actually it is all about the VCs having two concerns: first up their shadow banking partners have gone titsup and won’t pass them huge piles of cash on demand any more, and secondly there is a real risk of a consumer slow down. BUT I find myself one of a few asking “where will the slow down hit, and why?” and not getting a serious answer. All tech stocks will not be hit equally, and it is not always the time to run for cover. For a few – perhaps a very few – this is the moment to go out and do something really brave in order to corner a market while your competitors run around like Chicken Licken shouting “the sky is falling”

  22. jake

    i’m missing a post about how to layoff 80% and keep a core technology+product team.

    1. fredwilson

      I am not sure that can be done. Although we’ve got a few companies in our portfolio with dev/product teams of less than five people total

  23. Still Though

    You never really respond to Bernard’s point that this advice is a tad late. Seriously, the real estate market hit a turning point July through August 2007. Since that time, there’s been consistent news indicating a downward trend in other markets, especially lending and financial. So the way I see it, these powerpoints and tighten-your-belt speeches are all about reiterating the obvious. The super obvious.Is it about wanting to be noticed (maybe later on) for sounding the beacon? It just doesn’t make sense.

    1. fredwilson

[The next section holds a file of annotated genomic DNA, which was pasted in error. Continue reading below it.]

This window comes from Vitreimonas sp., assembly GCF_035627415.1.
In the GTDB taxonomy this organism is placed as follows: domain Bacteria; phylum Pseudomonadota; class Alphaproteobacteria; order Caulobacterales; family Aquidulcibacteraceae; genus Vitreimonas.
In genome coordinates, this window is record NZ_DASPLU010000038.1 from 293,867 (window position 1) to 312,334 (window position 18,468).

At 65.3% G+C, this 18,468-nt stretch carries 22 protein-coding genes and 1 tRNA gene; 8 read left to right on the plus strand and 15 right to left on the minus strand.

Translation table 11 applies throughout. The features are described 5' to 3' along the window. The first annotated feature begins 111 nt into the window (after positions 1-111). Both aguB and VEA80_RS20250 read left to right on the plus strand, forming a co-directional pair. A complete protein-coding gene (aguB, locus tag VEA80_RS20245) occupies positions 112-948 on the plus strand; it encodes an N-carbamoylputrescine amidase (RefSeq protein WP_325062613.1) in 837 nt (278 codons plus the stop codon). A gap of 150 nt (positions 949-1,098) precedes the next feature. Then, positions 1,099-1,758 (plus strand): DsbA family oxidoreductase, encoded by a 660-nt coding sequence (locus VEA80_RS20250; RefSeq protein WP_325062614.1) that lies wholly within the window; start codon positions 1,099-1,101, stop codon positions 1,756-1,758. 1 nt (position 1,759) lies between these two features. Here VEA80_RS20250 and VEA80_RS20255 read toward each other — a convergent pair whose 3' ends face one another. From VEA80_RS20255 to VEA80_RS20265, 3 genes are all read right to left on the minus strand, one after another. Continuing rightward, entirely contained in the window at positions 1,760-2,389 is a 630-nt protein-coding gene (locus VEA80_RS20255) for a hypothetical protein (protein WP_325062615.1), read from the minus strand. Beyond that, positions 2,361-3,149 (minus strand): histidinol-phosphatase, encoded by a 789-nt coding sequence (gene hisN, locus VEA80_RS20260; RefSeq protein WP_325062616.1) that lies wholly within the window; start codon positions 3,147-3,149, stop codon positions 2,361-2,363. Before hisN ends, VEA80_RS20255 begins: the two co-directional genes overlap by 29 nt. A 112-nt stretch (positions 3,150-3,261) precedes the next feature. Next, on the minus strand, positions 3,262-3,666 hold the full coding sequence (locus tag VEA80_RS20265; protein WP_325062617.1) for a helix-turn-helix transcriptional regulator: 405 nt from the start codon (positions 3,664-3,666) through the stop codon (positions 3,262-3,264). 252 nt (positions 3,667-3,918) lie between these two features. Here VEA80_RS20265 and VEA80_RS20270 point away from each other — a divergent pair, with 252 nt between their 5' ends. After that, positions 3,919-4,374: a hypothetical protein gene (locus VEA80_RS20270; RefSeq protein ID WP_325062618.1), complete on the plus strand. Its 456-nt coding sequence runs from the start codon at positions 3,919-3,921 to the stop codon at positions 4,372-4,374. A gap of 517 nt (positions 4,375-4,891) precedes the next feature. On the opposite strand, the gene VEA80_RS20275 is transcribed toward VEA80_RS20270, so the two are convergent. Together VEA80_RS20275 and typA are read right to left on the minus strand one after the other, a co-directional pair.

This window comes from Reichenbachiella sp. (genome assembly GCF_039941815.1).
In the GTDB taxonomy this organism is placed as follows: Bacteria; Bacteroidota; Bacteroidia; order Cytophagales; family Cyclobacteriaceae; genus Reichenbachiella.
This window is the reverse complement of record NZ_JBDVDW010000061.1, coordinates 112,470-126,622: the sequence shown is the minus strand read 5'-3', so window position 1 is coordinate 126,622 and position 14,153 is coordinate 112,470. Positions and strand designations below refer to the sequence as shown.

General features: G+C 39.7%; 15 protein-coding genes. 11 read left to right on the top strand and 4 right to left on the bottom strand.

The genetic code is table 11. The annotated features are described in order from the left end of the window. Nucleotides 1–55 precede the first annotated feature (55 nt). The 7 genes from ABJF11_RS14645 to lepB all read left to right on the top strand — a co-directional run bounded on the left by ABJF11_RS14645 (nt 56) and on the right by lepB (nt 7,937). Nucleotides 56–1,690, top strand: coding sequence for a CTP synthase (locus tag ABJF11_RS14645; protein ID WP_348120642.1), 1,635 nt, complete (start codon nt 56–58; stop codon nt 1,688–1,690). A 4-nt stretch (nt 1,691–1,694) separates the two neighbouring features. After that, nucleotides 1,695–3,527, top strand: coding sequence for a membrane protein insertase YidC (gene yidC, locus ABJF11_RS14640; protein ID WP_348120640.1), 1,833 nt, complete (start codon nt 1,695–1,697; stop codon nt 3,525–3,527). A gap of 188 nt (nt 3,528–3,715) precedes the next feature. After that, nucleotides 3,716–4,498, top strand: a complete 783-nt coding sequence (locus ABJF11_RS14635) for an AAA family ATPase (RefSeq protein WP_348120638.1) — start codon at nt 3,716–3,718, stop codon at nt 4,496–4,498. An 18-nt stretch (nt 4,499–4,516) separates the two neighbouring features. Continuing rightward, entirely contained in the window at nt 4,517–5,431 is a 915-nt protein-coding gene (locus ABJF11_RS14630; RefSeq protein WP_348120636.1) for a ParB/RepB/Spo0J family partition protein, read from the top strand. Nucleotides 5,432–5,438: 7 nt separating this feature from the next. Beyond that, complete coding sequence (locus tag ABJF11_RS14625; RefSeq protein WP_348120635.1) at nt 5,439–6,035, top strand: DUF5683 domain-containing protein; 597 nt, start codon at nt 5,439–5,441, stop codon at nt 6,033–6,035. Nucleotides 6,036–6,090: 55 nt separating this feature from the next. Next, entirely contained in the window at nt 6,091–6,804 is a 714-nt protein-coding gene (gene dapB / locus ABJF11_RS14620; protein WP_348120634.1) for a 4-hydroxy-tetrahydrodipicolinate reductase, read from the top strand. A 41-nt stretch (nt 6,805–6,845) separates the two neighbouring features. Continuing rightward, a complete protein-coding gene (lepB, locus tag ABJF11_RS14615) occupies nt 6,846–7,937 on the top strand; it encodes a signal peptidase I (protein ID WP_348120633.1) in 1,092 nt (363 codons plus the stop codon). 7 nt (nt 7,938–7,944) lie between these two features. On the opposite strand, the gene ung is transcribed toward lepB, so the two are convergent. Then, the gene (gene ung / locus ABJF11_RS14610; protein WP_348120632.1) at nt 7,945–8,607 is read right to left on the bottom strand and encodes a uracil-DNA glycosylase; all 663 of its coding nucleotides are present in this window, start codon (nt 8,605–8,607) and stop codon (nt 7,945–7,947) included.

I thought I did that in the post itself.Moritz was saying to be cautious back in the summer of 2007I could go find numerous posts on this blog over the past 18 months thatsaid the sameThe idea that VCs were saying ³step on the gas² last week and then ³hit thebrakes² this week is just plain wrong

  24. baeight

    Great post and references to others. There is a general feeling of panic but I agree the VC and entrepreneurs who seize the opportunity by continuing to drive innovation and new thinking by staying involved will come out the winners over those who clamp down and quit investing.

  25. stillabanker

    Fred,You are a good writer, but isn’t the term “darwinian capitalism” redundant? Apologies if someone else already aseked the question among the 70+ comments…

    1. fredwilson

      Well I wanted to remind everyone that capitalism is darwinianI am not sure everyone realizes that

  26. Damon

    I don’t know about conspiracy, but Sequoia certainly gets the Captain Obvious Award for this. If you didn’t see this coming, you deserve what you get.

  27. Dan T

    Many seem to be ignoring the title of your post. At least you have a free-thinking / free-speaking audience:)You and others are simply trying to provide what you feel is some practical advice about surviving through tough times and you get crap for it? I don’t get it. I founded a company that survived the 2000/2001 bubbleburst and it taught me this: if it feels bad, it’s probably worse. Many of your readers seem to be optimistic, failure-is-not-an-option type entrepreneurs that have not had the chance to learn these lessons yet. Hopefully they will learn something in spite of all the arrows flying.

    1. fredwilson

      Mistakes are the best way to learn